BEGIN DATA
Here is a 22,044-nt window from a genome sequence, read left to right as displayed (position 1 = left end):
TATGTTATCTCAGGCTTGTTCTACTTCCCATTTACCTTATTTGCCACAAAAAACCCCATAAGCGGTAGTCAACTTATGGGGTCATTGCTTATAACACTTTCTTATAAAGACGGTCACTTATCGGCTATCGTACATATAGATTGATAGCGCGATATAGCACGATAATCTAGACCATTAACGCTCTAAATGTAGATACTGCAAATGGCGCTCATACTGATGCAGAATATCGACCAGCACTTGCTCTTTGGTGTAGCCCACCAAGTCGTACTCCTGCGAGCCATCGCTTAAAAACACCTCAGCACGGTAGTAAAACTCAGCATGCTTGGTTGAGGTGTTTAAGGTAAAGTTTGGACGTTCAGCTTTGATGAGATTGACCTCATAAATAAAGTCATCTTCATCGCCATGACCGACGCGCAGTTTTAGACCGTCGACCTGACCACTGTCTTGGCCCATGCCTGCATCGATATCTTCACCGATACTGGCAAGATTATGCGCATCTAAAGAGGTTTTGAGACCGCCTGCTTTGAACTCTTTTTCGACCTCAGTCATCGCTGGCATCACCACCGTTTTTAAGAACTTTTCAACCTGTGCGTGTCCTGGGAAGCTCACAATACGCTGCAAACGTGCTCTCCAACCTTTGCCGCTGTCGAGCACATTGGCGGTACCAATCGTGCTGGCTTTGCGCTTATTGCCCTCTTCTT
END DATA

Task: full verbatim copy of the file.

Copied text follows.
Here is a 22,044-nt window from a genome sequence, read left to right as displayed (position 1 = left end):
TATGTTATCTCAGGCTTGTTCTACTTCCCATTTACCTTATTTGCCACAAAAAACCCCATAAGCGGTAGTCAACTTATGGGGTCATTGCTTATAACACTTTCTTATAAAGACGGTCACTTATCGGCTATCGTACATATAGATTGATAGCGCGATATAGCACGATAATCTAGACCATTAACGCTCTAAATGTAGATACTGCAAATGGCGCTCATACTGATGCAGAATATCGACCAGCACTTGCTCTTTGGTGTAGCCCACCAAGTCGTACTCCTGCGAGCCATCGCTTAAAAACACCTCAGCACGGTAGTAAAACTCAGCATGCTTGGTTGAGGTGTTTAAGGTAAAGTTTGGACGTTCAGCTTTGATGAGATTGACCTCATAAATAAAGTCATCTTCATCGCCATGACCGACGCGCAGTTTTAGACCGTCGACCTGACCACTGTCTTGGCCCATGCCTGCATCGATATCTTCACCGATACTGGCAAGATTATGCGCATCTAAAGAGGTTTTGAGACCGCCTGCTTTGAACTCTTTTTCGACCTCAGTCATCGCTGGCATCACCACCGTTTTTAAGAACTTTTCAACCTGTGCGTGTCCTGGGAAGCTCACAATACGCTGCAAACGTGCTCTCCAACCTTTGCCGCTGTCGAGCACATTGGCGGTACCAATCGTGCTGGCTTTGCGCTTATTGCCCTCTTCTT